Poor West Virginia. When I lived in Washington, D.C., I spent many happy hours in the state of West Virginia, exploring its rock climbing at Seneca Rocks and its skiing at Canaan Valley.
West Virginia is an amazingly beautiful state, but now sadly it is under siege.
On February 11, just one month after a chemical spill tainted drinking water for 300,000 people in and around the state’s capital of Charleston, West Virginia experienced another environmental disaster.
100,000 Gallons of Coal Slurry Pour Into Stream
More than 100,000 gallons of coal slurry poured into an eastern Kanawha County stream Tuesday in what officials were calling a “significant spill” from a Patriot Coal processing facility.
Emergency officials and environmental inspectors said roughly six miles of Fields Creek had been blackened and that a smaller amount of the slurry made it into the Kanawha River near Chesapeake.
“This has had significant, adverse environmental impact to Fields Creek and an unknown amount of impact to the Kanawha River,” said Secretary Randy Huffman of the state Department of Environmental Protection.
State officials in West Virginia are scrambling to contain the coal slurry spill, which could affect the Kanawha River, just as they scrambled to contain that toxic chemical spill last month that released the toxic chemical 4-methylcyclohexanemethanol, or MCHM, into the Elk River, a tributary of that same Kanawha River.
We already know about the many toxic effects of coal, and now here’s another one: malfunctioning equipment.
The spill at Patriot Coal was apparently caused when a valve inside a slurry line malfunctioned, carrying material from the preparation plant to a separate disposal site, not to an impoundment, according to officials from the state Department of Environmental Protection (DEP).
Coal slurry or sludge is a waste fluid produced by washing coal with water and chemicals prior to shipping the coal to market. It contains a variety of substances that are likely more toxic than heavy metals, like iron, manganese, aluminum and selenium.
Several Unanswered Questions
Companies are required to immediately report any spills to the DEP. However, although the valve broke sometime between 2:30 and 5:30 early on the morning of February 11, Patriot Coal did not call the DEP to alert them of the leak until 7:40 that morning.
In addition, even though there was an alarm system in place, the alarm failed, so pumps continued to send the toxic slurry through the system. A secondary containment wall around the valve proved to be insufficient; the pumps continued to send slurry to the broken valve, which became overwhelmed and the slurry overflowed the wall and made its way to the creek.
Officials at the company announced immediately that containment efforts and cleanup activities were underway.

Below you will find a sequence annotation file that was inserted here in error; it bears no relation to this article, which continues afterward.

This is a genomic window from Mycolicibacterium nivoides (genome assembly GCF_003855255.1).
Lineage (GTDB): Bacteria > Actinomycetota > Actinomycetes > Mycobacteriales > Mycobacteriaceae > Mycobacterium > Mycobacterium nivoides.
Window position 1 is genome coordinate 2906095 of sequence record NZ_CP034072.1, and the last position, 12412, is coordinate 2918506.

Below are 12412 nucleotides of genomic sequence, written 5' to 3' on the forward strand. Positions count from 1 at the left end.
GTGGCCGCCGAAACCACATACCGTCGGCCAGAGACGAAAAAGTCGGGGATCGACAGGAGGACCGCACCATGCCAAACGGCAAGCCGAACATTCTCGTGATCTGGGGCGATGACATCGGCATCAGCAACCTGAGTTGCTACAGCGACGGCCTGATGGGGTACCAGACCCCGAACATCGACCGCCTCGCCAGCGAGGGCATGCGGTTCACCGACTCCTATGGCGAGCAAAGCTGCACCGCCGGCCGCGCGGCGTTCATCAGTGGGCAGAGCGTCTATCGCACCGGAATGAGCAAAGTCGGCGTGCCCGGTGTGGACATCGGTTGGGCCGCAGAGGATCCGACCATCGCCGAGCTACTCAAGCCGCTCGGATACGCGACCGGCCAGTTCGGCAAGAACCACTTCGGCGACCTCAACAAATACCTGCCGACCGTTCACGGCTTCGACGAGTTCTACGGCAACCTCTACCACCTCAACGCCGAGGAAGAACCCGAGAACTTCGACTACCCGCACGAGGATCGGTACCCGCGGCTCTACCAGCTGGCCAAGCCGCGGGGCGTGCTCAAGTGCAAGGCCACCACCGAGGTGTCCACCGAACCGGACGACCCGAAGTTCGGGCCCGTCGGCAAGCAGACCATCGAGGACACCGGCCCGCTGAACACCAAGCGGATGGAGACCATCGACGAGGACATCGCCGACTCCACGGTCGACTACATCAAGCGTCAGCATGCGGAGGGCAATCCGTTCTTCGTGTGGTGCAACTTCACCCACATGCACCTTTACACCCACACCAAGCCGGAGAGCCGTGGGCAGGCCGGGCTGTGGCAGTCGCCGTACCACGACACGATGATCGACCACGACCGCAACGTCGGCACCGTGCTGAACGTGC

“Mine personnel provided notification to the West Virginia Department of Environmental Protection and all pumping related to the slurry line was promptly discontinued and the discharge ceased. Containment activity began immediately at the site and is continuing in Fields Creek and is our top priority,” Janine Orf, a Patriot spokeswoman, wrote.
Third Coal-Related Pollution Accident in a Month
This is in fact the third significant coal-related water pollution event in the Southeast in the last month. The January 9 event dumped about 10,000 gallons of the toxic chemical into the Elk River just a few miles upstream of a major drinking water intake near Charleston.
Then on February 3, a large pipe under a coal ash pond owned by Duke Energy ruptured in Eden, N.C., sending up to 82,000 tons of ash and 27 million gallons of tainted water into the Dan River about 23 miles upstream of the water intake for the city of Danville, Va.
These three events — a spill of a chemical used by the coal industry, a coal ash spill and now a coal slurry spill — all reveal the complete lack of enforcement of the coal industry. Big Coal has enjoyed political cover for far too long.
The good news is that coal demand in the U.S. fell by 21 percent from 2007 to 2012.
And environmentalists have been working hard to expose the lies of big coal companies. The Sierra Club’s Beyond Coal campaign has pushed 106 of the country’s aging coal-fired power plants into retirement (or to set a retirement date).
As Mary Anne Hitt, director of the Sierra Club’s Beyond Coal campaign, puts it: “Coal is dirty, outdated, and bad for our kids’ health. Coal is a 19th century fuel that is making our country sick and getting in the way of a prosperous future and clean energy jobs.”
Can we please move on to sustainable energy before there any more coal-related disasters?
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